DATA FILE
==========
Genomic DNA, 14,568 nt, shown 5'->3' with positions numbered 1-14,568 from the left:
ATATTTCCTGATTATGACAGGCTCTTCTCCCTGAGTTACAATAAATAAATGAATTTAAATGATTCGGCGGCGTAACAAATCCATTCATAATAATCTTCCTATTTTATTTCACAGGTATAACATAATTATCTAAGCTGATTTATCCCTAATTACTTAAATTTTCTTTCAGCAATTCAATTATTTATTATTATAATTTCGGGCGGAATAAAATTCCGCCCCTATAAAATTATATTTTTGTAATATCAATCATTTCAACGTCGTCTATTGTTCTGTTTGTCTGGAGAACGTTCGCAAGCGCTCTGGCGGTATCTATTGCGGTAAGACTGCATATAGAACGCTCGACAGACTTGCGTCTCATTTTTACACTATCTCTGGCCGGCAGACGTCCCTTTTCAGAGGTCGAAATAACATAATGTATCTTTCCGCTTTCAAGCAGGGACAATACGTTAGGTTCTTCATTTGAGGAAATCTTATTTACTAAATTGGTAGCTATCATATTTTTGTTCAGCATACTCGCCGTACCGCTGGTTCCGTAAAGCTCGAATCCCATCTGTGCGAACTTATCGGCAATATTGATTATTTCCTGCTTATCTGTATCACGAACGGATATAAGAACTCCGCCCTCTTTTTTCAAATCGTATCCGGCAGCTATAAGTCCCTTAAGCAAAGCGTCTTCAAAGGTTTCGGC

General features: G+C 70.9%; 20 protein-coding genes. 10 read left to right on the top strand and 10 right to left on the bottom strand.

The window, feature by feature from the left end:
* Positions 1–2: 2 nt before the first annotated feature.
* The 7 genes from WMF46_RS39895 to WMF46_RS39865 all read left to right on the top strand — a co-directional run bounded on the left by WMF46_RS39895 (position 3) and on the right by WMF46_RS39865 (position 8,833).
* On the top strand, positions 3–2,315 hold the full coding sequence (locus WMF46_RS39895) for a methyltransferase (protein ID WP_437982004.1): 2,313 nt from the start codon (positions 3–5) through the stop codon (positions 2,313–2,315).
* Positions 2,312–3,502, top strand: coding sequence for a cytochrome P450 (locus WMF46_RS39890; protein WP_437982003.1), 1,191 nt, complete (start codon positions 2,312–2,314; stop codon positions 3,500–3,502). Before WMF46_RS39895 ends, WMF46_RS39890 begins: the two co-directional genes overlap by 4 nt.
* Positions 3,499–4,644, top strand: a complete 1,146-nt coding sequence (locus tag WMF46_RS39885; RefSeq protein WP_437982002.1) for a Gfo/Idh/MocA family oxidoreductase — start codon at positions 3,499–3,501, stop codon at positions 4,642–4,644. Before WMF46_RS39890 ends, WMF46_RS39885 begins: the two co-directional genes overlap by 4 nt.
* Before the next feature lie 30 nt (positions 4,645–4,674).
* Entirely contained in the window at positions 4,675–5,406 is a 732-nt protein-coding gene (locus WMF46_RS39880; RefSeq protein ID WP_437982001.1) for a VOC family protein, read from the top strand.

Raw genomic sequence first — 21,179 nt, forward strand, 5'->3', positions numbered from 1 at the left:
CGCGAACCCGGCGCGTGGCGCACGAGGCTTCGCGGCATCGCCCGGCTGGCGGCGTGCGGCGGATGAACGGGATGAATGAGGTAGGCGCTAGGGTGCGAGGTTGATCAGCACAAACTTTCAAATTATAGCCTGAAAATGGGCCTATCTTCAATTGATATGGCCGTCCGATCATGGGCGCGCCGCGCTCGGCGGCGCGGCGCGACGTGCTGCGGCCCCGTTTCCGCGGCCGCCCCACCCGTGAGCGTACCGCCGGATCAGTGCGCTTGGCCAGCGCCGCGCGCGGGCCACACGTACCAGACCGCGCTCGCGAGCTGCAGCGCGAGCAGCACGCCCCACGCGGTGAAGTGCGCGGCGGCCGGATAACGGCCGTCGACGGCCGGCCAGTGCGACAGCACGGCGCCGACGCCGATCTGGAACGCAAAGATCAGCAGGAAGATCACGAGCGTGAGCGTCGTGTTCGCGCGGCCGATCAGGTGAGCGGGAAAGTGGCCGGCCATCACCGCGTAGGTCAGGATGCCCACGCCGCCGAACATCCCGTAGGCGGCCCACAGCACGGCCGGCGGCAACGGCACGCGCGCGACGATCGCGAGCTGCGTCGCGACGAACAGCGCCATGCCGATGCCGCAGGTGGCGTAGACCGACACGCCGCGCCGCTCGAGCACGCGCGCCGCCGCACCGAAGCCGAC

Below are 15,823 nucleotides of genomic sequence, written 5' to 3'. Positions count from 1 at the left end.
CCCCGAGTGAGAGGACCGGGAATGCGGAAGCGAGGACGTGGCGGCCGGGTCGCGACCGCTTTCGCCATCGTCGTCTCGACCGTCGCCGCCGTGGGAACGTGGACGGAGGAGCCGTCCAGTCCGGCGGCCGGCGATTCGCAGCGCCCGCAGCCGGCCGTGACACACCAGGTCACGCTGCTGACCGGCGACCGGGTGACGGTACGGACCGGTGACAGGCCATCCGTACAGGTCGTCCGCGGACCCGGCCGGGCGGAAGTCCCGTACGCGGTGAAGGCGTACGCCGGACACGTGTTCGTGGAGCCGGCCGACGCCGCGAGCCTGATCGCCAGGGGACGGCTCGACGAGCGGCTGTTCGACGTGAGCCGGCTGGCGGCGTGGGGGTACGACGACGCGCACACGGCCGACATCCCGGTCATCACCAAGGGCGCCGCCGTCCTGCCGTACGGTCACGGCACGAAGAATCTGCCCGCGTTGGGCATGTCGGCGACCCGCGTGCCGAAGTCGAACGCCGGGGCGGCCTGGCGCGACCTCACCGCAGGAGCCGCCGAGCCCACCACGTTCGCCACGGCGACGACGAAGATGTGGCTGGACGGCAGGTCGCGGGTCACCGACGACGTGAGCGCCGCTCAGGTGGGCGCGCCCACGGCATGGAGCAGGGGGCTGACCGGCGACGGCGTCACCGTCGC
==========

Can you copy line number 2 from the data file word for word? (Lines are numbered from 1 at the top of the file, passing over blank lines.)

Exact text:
ATATTTCCTGATTATGACAGGCTCTTCTCCCTGAGTTACAATAAATAAATGAATTTAAATGATTCGGCGGCGTAACAAATCCATTCATAATAATCTTCCTATTTTATTTCACAGGTATAACATAATTATCTAAGCTGATTTATCCCTAATTACTTAAATTTTCTTTCAGCAATTCAATTATTTATTATTATAATTTCGGGCGGAATAAAATTCCGCCCCTATAAAATTATATTTTTGTAATATCAATCATTTCAACGTCGTCTATTGTTCTGTTTGTCTGGAGAACGTTCGCAAGCGCTCTGGCGGTATCTATTGCGGTAAGACTGCATATAGAACGCTCGACAGACTTGCGTCTCATTTTTACACTATCTCTGGCCGGCAGACGTCCCTTTTCAGAGGTCGAAATAACATAATGTATCTTTCCGCTTTCAAGCAGGGACAATACGTTAGGTTCTTCATTTGAGGAAATCTTATTTACTAAATTGGTAGCTATCATATTTTTGTTCAGCATACTCGCCGTACCGCTGGTTCCGTAAAGCTCGAATCCCATCTGTGCGAACTTATCGGCAATATTGATTATTTCCTGCTTATCTGTATCACGAACGGATATAAGAACTCCGCCCTCTTTTTTCAAATCGTATCCGGCAGCTATAAGTCCCTTAAGCAAAGCGTCTTCAAAGGTTTCGGC